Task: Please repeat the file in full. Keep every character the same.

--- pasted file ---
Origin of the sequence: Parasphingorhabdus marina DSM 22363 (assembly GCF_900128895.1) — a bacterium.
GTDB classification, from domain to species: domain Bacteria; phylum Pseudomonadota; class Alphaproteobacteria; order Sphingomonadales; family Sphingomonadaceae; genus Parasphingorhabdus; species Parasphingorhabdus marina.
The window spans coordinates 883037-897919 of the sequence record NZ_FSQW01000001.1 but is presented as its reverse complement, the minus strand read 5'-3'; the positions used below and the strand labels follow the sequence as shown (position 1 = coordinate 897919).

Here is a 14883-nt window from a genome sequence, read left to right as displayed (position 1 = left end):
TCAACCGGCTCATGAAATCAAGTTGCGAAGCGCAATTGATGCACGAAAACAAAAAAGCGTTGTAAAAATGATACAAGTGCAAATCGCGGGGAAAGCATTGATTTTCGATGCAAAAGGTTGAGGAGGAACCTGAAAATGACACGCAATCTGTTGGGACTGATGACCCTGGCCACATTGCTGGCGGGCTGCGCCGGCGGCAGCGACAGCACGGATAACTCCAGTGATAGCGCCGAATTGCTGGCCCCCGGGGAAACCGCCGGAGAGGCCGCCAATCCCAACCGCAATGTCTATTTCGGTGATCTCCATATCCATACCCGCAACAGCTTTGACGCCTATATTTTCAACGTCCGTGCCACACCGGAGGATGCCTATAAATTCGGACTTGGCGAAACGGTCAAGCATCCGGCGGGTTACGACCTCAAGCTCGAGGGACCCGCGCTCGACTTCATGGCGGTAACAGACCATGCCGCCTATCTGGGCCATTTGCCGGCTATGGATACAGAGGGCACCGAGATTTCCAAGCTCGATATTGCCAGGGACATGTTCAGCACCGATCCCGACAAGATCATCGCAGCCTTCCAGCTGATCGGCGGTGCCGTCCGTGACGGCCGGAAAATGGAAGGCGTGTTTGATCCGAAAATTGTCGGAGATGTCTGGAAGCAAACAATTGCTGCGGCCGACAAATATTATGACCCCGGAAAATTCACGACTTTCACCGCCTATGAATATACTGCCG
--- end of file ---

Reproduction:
Origin of the sequence: Parasphingorhabdus marina DSM 22363 (assembly GCF_900128895.1) — a bacterium.
GTDB classification, from domain to species: domain Bacteria; phylum Pseudomonadota; class Alphaproteobacteria; order Sphingomonadales; family Sphingomonadaceae; genus Parasphingorhabdus; species Parasphingorhabdus marina.
The window spans coordinates 883037-897919 of the sequence record NZ_FSQW01000001.1 but is presented as its reverse complement, the minus strand read 5'-3'; the positions used below and the strand labels follow the sequence as shown (position 1 = coordinate 897919).

Here is a 14883-nt window from a genome sequence, read left to right as displayed (position 1 = left end):
TCAACCGGCTCATGAAATCAAGTTGCGAAGCGCAATTGATGCACGAAAACAAAAAAGCGTTGTAAAAATGATACAAGTGCAAATCGCGGGGAAAGCATTGATTTTCGATGCAAAAGGTTGAGGAGGAACCTGAAAATGACACGCAATCTGTTGGGACTGATGACCCTGGCCACATTGCTGGCGGGCTGCGCCGGCGGCAGCGACAGCACGGATAACTCCAGTGATAGCGCCGAATTGCTGGCCCCCGGGGAAACCGCCGGAGAGGCCGCCAATCCCAACCGCAATGTCTATTTCGGTGATCTCCATATCCATACCCGCAACAGCTTTGACGCCTATATTTTCAACGTCCGTGCCACACCGGAGGATGCCTATAAATTCGGACTTGGCGAAACGGTCAAGCATCCGGCGGGTTACGACCTCAAGCTCGAGGGACCCGCGCTCGACTTCATGGCGGTAACAGACCATGCCGCCTATCTGGGCCATTTGCCGGCTATGGATACAGAGGGCACCGAGATTTCCAAGCTCGATATTGCCAGGGACATGTTCAGCACCGATCCCGACAAGATCATCGCAGCCTTCCAGCTGATCGGCGGTGCCGTCCGTGACGGCCGGAAAATGGAAGGCGTGTTTGATCCGAAAATTGTCGGAGATGTCTGGAAGCAAACAATTGCTGCGGCCGACAAATATTATGACCCCGGAAAATTCACGACTTTCACCGCCTATGAATATACTGCCG